In S. Renee Mitchell’s Oregonian column a week ago, she strongly disapproved Mayor Bloomberg’s “Opportunity NYC” program, which will pay poor adults to do things like attend parent-teacher conferences and hold down full-time jobs and poor teenagers to pass their school certification tests. The bulk of her column is overflowing with unintended irony–she sees and remarks on the incentives and motives that keep some poor people poor, sometimes for generations, and objects strongly to fostering a “gimme” mentality, but reverts right back, like a rubber band relaxing back into place, to the major bugaboos of the liberal attitude toward the poor as victims of a corrupt “education, banking and government systems that stubbornly keep people under poverty’s thumb.”
We can’t throw money at the poor here and magically expect those whose lives are the hardest to more closely resemble those whose lives are the easiest. Giving cash incentives won’t automatically end high-interest loans, reduce their vulnerability to crime, or jolt them out of the depression that often comes with living life every day on the edge.
Tell it to LBJ. If money is the difference between the poor and middle class and wealthy, then how is it that throwing money at the poor won’t change that gap? Obviously, what Ms. Mitchell comes so close to here but never quite hits on it is that it isn’t just money–it’s working for that money, understanding that nobody will give you money if you don’t work for it, and spending the money on appropriate necessities and luxuries for yourself and your family. And by her own statement, then why shouldn’t welfare systems heavily involved in “throwing money” be abolished? Ms. Mitchell speaks of her children as “not entitled to be lazy” as long as they’re under her roof. There is no more effective incentive for adult citizens not to be lazy than to have to work to eat because nobody “throws” money at them, and arguably none that will work at all if that one doesn’t.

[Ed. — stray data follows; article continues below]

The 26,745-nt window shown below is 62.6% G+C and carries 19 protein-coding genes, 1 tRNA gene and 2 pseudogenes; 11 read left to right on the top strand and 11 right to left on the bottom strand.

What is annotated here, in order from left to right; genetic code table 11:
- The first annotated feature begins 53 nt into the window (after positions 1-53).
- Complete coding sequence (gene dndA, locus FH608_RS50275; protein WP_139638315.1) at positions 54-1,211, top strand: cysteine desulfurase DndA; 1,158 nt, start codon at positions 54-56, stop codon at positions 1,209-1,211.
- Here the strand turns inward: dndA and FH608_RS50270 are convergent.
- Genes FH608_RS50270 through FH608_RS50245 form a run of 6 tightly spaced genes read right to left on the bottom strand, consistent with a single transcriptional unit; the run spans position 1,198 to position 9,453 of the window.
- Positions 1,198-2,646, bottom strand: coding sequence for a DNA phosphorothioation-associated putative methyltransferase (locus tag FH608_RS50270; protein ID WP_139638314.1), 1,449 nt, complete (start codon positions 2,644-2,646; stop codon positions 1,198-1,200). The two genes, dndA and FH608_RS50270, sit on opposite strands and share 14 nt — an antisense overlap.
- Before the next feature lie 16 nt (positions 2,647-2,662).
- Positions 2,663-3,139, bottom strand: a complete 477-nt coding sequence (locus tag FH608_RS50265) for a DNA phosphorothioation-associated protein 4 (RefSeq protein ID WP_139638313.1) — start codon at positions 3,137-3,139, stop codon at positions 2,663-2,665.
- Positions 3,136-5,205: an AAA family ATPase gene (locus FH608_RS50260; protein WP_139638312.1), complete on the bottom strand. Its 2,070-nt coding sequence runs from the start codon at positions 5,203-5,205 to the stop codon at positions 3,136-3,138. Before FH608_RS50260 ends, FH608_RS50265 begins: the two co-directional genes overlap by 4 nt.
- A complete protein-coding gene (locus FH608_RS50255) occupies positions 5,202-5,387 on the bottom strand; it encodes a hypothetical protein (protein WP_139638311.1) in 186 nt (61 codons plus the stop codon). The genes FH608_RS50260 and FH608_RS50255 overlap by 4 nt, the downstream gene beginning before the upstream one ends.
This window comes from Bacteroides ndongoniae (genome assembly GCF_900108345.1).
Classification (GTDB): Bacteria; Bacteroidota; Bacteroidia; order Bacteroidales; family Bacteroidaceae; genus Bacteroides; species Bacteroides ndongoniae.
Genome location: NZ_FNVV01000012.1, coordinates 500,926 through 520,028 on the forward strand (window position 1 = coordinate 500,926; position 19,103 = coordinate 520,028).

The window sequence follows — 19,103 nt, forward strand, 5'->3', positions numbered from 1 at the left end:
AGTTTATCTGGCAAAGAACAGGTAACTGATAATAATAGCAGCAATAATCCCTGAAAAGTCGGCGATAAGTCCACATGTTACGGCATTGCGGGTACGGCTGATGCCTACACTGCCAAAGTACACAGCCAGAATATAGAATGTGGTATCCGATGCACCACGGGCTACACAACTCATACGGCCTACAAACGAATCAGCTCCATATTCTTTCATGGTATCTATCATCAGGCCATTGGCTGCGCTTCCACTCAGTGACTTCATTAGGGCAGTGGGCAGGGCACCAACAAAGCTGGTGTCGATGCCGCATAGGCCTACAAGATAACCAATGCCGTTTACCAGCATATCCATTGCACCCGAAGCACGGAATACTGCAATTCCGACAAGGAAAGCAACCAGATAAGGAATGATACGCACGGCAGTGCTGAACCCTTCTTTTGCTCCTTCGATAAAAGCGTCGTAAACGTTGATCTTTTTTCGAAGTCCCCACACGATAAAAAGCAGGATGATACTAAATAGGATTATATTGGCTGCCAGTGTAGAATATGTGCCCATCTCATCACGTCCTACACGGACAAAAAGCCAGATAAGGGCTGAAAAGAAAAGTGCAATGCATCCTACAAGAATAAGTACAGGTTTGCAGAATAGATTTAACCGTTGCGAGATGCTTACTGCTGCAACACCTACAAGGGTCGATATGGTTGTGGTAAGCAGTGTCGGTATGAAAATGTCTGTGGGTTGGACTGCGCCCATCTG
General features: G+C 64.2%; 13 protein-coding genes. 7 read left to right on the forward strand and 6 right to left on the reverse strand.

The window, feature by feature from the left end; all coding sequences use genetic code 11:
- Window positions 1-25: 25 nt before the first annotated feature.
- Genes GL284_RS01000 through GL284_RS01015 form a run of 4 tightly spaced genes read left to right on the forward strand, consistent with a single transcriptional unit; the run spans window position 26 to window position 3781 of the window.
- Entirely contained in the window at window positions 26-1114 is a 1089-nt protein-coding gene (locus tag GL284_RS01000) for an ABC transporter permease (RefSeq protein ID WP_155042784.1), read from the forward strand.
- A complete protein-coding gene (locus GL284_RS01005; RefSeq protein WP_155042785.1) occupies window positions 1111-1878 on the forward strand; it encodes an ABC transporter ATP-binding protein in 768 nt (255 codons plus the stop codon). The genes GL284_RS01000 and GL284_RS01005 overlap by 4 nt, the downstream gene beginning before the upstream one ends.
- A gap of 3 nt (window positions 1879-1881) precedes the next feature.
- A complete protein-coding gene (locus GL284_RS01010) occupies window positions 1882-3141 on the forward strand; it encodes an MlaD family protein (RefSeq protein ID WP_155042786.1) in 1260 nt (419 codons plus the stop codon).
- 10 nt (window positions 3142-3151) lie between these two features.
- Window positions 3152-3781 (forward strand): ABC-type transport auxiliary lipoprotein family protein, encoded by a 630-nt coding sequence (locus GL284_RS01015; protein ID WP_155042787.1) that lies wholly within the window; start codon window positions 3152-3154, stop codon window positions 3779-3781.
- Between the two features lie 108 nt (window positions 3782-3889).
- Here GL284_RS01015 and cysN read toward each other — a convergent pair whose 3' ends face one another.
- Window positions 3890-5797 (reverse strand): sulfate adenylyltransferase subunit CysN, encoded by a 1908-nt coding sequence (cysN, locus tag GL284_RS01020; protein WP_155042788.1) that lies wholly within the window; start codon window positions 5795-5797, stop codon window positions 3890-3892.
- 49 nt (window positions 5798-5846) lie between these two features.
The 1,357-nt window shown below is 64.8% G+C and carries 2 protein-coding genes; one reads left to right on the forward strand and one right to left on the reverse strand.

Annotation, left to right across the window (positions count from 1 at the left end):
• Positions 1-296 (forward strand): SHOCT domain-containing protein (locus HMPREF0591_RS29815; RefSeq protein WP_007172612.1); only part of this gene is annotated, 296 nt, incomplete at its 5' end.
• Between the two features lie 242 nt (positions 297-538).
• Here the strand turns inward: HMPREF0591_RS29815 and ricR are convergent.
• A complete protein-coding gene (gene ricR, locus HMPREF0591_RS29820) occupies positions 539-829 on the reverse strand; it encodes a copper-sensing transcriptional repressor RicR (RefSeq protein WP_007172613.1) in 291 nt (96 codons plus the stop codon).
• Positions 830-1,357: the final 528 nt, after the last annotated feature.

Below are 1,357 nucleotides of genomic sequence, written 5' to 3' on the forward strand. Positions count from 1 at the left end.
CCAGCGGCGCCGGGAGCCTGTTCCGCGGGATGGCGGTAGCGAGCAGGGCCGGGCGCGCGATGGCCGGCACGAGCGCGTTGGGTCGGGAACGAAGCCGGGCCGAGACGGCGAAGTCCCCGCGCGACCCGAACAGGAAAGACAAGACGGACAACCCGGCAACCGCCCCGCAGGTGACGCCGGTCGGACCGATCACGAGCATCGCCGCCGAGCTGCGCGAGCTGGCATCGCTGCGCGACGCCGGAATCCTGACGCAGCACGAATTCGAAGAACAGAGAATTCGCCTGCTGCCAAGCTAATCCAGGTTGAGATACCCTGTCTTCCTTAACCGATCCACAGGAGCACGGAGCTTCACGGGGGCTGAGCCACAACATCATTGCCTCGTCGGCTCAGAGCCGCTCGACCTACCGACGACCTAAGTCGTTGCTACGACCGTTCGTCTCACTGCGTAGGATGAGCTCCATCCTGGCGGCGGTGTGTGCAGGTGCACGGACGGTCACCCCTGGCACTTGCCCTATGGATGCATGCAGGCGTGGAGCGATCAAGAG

And Ms. Mitchell clearly knows this. After describing her own childhood poverty, she states:
Eventually, my parents educated themselves out of abject poverty, but I’ll never forget the experience of never having enough. You can’t buy the kind of inner fire that stems from trying to escape a cycle of constant lack.
Incentive. And yet with her very next sentence Ms. Mitchell demolishes the idea she was so blithely tripping toward in the previous:
Productivity and self-reliance increased my self-respect. But over the years, I’ve encountered some low-income parents who share those values and some who don’t.
So now earning your own way is a value that can either be espoused or discarded. Tell me, Ms. Mitchell, what is a societal solution to the problem of those who choose to discard it?
While in Orlando, I wrote about an innovative — and expensive — Walt Disney World pilot program to get rid of all of the excuses that multigenerational welfare mothers had about why they didn’t work. Disney offered decent-paying jobs, as well as classes on budgeting, parenting and goal-setting. The participants received free rides to and from work, free child care and a chance to save for retirement.